The first of what are being promoted as the world’s first ski-in/ski-out tree houses has opened in Montana in advance of the next ski season. Operator Snow Bear Chalets aims to have at least three luxurious ‘tree house’ chalets available to rent by the slopes of Whitefish Mountain Resort in north-western Montana. The tree houses are being built around 7.5 metres above the forest floor, but only a few meters from the nearest ski runs with views into the mountains of nearby Glacier National Park.

New Quad at Breckenridge

Breckenridge in Colorado, the most popular US destination for Brits and one of the first to open each winter (this year on November 10, all being well), will unveil the new Peak 10 Falcon SuperChair, upgraded from a quad to a six-seater, this winter. Breck’s Peak 10 is renowned for its views, steep runs, challenging mogul fields and tree trails and is a favourite local spot for advanced and expert skiers and snowboarders. The new lift expands Peak 10’s uphill capacity by 25% for the 2017/18 ski season.

Arizona Snowbowl to Add Third New Lift in Three Years

Arizona Snowbowl is to add its third new chairlift in three successive ski seasons. The new fixed-grip quad chairlift will replace the current Hart Prairie Riblet double chairlift, doubling capacity and increasing uplift speed thanks to conveyor loading. The other two new lifts added were the new Humphreys quad chairlift in 2015 and the Grand Canyon Express high-speed six-person lift last winter.

Pod Hotel Coming to Whistler

Whistler is to be home to Canada’s first ‘pod’ hotel when the new Pangea Pod Hotel, currently under construction at North America’s biggest ski area, opens towards the end of next season. Pangea will feature a series of custom suites housing a total of 88 private sleeping pods. Each boutique pod will be lined in wood, containing a memory foam double mattress. They’ll also be equipped with individually controlled LED lights, multiple charging points (including USB ports) and an integrated fan for ventilation and white noise.

 

Tenth new lift in 10 Seasons at Vail

Vail Mountain is installing a six-seater chairlift as an upgrade to the Northwoods Express (Chair 11), replacing what was one of the world’s first detachable quad chairlifts when it was installed back in 1985.

New Quad at Sunday River

Maine’s Sunday River is spending $2.1 million replacing an old fixed-grip triple chairlift at Spruce Peak with a new quad, which will cut the journey time by three minutes.

Alta Replacing Two Lifts with One

Alta is removing its old Supreme and Cecret lifts and replacing them with the longer Supreme detachable quad lift that extends much farther down the mountain.

Copper Mountain

Copper Mountain are upgrading the Kokomo triple chairlift to a high-speed quad that will extend 60 metres further downhill than the old lift to provide better access from Copper’s West Village.

What Are the New Holiday Options?

Crystal Ski are offering Heavenly, in California, as a new resort for winter 2017/18. This resort sits comfortably on the state line between California and Nevada and offers skiers and boarders a unique opportunity to ski two US states in one day, on top of experiencing the lively, flashy casino atmosphere that Nevada is famous for. South Lake Tahoe is located at the bottom of the mountain on the shores of the glorious Lake Tahoe (the highest lake in the USA).

Ski Independence have reintroduced Revelstoke to their programme, a quirky resort in central BC that posts the biggest lift-served vertical in North America at 1,713m. Regarded as one of Canada’s best powder snow destinations, Ski Independence are also promoting road trips and heli-skiing in North America.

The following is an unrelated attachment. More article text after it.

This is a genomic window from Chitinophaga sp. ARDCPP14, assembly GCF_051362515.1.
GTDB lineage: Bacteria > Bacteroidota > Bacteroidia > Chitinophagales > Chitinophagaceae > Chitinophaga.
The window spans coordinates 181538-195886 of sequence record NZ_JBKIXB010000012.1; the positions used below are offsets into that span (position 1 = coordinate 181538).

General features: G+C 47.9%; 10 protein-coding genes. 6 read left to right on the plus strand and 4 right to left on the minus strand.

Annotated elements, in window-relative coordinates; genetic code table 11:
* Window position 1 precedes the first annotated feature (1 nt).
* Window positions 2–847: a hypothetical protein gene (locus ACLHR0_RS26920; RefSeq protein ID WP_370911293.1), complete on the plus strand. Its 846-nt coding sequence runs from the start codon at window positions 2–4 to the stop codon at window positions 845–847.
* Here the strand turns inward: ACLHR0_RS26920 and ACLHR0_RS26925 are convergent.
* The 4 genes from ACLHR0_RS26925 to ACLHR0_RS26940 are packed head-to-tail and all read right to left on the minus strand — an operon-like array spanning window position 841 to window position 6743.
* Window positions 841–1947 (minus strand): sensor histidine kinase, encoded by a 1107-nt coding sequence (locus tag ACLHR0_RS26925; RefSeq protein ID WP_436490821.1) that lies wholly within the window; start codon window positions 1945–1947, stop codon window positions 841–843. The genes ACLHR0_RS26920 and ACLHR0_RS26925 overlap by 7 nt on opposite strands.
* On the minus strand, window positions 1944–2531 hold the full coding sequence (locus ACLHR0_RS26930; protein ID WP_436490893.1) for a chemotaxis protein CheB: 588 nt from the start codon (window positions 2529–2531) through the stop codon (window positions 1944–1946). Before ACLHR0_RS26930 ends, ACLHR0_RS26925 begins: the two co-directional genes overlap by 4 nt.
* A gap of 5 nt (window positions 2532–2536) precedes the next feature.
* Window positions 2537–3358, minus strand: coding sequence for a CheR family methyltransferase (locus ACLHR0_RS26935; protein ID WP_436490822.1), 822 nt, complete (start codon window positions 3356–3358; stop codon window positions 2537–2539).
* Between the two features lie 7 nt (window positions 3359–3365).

Frontier Ski have seen an increase in skiers wanting a ‘multi-centre’ ski vacation so that they can explore different resorts, according to founder Sandra Potter. Canada is ideally placed to offer this as there are many resorts within easy reach of each other offering very different terrain and atmosphere.

For instance, Frontier’s Powder Explorer, with prices starting from £1,699pp, allows you to ski in the glories of Banff National Park, the challenging resort of Kicking Horse with its ski-in/ski-out convenience, and Panorama with extensive terrain and the chance to heli-ski right from the resort. From Panorama, clients drive their SUVs along the Columbia Valley to Kimberly, which boasts some of the most stunning views in the whole of the Rockies, and finish their holiday in the renowned snowbowls of Fernie.

Other British holiday companies operating to North America include:

Inghams: inghams.co.uk/ski-holidays/articles/skiing-in-north-america; Ski Safari: skisafari.com; Ski Solutions: skisolutions.com/north-america-ski-deals; Canadian Affair: canadianaffair.com/holidays/canada/ski-holidays; Scott Dunn: scottdunn.com/luxury-holiday/ski-holidays/ski-north-america; Virgin Holidays: virginholidays.co.uk; and Ski World: skiworld.co.uk – who even offer holidays to the ski resort of Alyeska in Alaska.

North America ski travel guide

 

New Ski Flight Routes to North America

Competition has been hotting up again on ski flight routes to the US – increasing choice and driving down prices even with established carriers on routes where competition has been introduced.

As mentioned above, Norwegian have just launched a new year-round service from Gatwick to Denver with fares well below previous levels on the route.

In Canada, Air Transat have announced additional services between London and Vancouver, further increasing capacity on this route as demand increases too.

Stopovers in Iceland are getting ever more popular too, with Iceland’s low-cost airline WOW Air adding ever more connections to the USA from Reykjavik (although all to the East Coast and Midwest so far). But Icelandair already operate to Denver from there, with connection services from Manchester, Belfast, Glasgow, Birmingham, Aberdeen or London (Heathrow and Gatwick). The good news is most airlines fly over Iceland anyway on their way across the Atlantic so it’s not like you’re going out of your way.